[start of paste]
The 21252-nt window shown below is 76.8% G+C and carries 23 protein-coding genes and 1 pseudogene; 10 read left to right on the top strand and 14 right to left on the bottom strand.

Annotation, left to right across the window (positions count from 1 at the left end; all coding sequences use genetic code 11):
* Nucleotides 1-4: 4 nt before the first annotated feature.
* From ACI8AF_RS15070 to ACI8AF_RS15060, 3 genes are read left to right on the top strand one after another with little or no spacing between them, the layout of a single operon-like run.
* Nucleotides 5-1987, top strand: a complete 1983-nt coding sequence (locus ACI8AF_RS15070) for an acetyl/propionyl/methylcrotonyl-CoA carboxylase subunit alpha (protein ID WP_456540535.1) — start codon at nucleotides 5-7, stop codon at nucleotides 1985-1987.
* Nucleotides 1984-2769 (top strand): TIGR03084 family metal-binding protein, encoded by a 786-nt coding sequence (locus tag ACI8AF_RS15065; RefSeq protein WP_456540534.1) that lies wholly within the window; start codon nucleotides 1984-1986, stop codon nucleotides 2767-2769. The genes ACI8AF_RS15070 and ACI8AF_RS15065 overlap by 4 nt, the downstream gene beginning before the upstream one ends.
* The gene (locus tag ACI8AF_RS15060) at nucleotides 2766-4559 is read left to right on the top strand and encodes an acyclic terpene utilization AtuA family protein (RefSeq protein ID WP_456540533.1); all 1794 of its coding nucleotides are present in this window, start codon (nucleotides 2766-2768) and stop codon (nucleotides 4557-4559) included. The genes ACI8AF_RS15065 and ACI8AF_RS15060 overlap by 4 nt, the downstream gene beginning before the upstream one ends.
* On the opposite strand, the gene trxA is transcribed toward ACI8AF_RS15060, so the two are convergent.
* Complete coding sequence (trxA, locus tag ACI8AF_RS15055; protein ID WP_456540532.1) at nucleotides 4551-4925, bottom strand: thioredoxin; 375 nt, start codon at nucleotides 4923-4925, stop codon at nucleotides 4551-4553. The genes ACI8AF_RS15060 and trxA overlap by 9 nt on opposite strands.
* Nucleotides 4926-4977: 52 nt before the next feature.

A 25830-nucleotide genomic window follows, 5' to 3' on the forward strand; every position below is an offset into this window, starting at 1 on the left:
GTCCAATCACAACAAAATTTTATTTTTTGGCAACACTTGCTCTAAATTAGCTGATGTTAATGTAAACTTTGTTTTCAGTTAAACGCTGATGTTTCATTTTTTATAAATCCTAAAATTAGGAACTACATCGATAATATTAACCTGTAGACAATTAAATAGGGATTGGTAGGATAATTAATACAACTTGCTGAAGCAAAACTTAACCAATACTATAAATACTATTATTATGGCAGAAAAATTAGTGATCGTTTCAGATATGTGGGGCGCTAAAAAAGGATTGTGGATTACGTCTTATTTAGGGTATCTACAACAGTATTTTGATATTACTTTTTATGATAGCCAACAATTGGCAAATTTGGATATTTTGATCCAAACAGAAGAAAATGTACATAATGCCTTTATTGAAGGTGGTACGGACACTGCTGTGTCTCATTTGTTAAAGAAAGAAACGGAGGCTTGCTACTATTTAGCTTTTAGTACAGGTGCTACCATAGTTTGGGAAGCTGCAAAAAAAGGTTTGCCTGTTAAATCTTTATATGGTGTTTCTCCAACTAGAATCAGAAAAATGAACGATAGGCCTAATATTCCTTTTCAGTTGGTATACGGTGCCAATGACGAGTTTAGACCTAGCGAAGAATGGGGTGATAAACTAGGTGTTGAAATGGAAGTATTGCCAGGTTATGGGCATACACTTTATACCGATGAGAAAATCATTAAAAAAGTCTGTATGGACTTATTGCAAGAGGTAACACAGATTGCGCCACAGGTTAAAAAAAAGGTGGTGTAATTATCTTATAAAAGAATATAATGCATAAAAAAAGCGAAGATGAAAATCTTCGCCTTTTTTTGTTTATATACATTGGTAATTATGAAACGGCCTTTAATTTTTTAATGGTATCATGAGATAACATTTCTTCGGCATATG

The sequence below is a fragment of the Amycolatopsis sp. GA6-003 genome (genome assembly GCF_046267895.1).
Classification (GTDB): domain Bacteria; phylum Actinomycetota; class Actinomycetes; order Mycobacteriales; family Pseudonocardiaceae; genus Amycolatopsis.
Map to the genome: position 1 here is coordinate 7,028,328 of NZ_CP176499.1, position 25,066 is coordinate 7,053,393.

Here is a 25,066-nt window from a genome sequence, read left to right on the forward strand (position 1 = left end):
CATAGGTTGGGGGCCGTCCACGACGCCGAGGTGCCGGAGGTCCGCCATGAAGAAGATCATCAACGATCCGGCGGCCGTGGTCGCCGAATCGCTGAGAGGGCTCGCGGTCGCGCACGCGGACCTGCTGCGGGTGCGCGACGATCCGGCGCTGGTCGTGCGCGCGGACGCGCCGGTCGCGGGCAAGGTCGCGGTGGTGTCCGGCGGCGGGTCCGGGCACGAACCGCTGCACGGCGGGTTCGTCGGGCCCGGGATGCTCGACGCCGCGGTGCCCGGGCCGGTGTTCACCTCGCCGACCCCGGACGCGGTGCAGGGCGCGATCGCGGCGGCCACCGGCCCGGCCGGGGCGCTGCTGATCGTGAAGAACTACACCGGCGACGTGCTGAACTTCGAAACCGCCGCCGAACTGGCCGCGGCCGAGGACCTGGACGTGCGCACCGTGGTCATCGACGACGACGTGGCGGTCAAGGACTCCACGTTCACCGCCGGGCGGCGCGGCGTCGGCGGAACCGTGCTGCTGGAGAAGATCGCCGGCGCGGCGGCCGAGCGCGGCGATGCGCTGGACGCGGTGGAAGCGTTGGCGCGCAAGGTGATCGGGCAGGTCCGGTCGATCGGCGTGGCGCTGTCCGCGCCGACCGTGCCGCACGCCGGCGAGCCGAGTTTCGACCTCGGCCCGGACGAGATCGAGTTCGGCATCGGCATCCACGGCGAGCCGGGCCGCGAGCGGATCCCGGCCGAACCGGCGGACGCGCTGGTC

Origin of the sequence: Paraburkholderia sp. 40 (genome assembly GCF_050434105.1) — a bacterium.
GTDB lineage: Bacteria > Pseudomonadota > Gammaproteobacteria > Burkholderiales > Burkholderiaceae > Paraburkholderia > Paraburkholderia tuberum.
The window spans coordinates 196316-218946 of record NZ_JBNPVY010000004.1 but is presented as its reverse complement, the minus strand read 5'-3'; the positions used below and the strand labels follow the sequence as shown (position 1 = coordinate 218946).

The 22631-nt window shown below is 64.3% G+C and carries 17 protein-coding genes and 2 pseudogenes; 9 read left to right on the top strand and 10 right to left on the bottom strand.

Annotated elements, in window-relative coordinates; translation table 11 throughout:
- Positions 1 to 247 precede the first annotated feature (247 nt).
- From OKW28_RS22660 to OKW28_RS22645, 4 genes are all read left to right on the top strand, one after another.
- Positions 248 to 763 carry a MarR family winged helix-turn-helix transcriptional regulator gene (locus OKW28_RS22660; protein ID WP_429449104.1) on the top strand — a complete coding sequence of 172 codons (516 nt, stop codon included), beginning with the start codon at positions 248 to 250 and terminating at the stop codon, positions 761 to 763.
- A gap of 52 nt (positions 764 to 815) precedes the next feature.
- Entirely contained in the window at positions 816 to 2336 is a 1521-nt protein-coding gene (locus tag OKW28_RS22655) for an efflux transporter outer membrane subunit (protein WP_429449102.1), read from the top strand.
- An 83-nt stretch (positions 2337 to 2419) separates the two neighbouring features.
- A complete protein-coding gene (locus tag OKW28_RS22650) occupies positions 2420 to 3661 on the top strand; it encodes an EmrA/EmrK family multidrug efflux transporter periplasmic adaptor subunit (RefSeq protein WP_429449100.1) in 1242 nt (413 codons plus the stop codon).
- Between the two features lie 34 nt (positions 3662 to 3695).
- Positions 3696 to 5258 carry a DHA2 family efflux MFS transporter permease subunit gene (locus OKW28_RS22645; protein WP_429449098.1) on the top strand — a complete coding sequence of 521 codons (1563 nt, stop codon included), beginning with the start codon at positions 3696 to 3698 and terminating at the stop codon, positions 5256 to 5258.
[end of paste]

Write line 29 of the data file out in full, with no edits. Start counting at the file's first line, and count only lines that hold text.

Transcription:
- A complete protein-coding gene (locus tag OKW28_RS22650) occupies positions 2420 to 3661 on the top strand; it encodes an EmrA/EmrK family multidrug efflux transporter periplasmic adaptor subunit (RefSeq protein WP_429449100.1) in 1242 nt (413 codons plus the stop codon).